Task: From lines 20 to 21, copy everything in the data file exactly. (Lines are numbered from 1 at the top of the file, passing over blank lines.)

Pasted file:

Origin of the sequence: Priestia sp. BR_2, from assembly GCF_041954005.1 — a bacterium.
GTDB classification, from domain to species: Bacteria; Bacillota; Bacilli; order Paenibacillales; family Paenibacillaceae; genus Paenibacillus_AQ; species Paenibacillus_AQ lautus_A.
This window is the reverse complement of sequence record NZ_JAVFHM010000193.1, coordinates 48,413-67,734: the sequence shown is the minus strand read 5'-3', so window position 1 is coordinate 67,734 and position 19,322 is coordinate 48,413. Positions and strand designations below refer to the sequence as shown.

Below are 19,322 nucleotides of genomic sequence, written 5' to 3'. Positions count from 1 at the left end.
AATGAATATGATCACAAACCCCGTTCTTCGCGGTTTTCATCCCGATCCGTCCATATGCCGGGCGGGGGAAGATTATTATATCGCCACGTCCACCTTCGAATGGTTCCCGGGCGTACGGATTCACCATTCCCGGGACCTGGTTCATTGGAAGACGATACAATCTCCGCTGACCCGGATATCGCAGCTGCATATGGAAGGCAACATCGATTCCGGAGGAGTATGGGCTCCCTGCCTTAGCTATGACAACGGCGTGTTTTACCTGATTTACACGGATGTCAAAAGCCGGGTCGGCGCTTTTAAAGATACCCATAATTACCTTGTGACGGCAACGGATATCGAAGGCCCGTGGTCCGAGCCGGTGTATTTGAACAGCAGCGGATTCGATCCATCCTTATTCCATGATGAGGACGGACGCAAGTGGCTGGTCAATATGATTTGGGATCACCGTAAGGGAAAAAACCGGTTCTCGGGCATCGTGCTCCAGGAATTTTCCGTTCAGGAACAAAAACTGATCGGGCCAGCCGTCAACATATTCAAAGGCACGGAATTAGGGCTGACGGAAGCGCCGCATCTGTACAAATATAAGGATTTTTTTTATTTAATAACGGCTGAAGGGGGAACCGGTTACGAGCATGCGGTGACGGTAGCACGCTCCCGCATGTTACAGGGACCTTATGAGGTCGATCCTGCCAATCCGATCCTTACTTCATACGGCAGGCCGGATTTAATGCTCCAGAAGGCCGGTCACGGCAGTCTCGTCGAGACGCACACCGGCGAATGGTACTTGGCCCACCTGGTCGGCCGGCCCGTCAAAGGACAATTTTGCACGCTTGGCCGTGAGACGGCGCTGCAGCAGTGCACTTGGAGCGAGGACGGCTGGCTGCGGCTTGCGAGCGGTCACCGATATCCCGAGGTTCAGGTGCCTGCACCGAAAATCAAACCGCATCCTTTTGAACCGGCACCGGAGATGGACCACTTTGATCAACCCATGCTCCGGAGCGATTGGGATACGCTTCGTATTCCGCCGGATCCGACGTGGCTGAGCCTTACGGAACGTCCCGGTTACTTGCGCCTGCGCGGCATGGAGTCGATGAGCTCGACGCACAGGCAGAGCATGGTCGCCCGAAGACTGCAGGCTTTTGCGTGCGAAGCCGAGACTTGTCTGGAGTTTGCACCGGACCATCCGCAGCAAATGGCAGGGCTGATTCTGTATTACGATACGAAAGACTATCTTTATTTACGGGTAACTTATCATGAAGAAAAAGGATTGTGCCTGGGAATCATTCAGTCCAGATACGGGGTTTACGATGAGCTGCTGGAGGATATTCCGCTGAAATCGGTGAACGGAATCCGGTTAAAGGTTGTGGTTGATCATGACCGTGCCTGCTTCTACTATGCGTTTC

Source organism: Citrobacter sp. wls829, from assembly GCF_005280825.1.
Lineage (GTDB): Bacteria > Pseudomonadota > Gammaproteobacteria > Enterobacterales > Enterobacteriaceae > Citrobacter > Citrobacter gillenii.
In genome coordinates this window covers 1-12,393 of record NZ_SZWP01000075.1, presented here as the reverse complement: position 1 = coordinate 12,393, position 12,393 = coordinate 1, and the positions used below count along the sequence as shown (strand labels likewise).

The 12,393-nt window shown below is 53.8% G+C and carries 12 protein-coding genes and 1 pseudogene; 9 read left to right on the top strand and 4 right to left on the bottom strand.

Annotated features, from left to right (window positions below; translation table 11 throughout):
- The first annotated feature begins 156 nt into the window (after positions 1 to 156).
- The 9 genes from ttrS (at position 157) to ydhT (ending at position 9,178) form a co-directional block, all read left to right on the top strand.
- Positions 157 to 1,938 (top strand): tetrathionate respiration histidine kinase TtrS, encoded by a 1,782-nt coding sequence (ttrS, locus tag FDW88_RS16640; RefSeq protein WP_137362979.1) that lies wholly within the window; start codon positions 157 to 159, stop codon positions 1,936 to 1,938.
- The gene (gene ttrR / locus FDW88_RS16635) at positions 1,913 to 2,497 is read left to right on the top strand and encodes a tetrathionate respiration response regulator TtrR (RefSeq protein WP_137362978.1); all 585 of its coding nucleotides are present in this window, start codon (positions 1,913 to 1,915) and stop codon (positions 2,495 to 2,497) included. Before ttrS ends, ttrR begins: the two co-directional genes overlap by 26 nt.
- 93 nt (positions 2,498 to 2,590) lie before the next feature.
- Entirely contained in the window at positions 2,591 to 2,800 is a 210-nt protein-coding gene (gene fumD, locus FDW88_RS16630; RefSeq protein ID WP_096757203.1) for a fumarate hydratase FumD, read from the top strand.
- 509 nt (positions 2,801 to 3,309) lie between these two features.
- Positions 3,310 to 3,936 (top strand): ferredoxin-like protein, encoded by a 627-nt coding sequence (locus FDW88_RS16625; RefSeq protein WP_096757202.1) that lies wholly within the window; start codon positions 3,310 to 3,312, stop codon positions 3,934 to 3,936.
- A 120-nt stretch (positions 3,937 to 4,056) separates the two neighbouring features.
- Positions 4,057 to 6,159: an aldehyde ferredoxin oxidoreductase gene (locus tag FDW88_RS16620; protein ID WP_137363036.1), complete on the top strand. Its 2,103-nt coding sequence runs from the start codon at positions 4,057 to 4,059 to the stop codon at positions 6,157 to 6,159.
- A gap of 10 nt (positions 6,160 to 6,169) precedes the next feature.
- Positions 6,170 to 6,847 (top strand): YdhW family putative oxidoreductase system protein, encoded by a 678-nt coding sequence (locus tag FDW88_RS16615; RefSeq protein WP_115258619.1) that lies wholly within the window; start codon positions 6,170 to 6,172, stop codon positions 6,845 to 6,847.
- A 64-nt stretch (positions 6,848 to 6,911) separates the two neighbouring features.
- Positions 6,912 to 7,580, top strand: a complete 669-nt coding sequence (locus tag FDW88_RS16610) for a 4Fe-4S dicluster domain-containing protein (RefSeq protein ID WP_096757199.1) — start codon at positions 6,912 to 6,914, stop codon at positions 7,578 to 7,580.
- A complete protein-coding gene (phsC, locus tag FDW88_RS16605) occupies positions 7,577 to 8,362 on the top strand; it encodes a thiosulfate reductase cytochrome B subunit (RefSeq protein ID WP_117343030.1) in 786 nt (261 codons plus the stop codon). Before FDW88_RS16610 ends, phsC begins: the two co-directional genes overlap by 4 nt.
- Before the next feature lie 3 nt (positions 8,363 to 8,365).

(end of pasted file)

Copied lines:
- Positions 4,057 to 6,159: an aldehyde ferredoxin oxidoreductase gene (locus tag FDW88_RS16620; protein ID WP_137363036.1), complete on the top strand. Its 2,103-nt coding sequence runs from the start codon at positions 4,057 to 4,059 to the stop codon at positions 6,157 to 6,159.
- A gap of 10 nt (positions 6,160 to 6,169) precedes the next feature.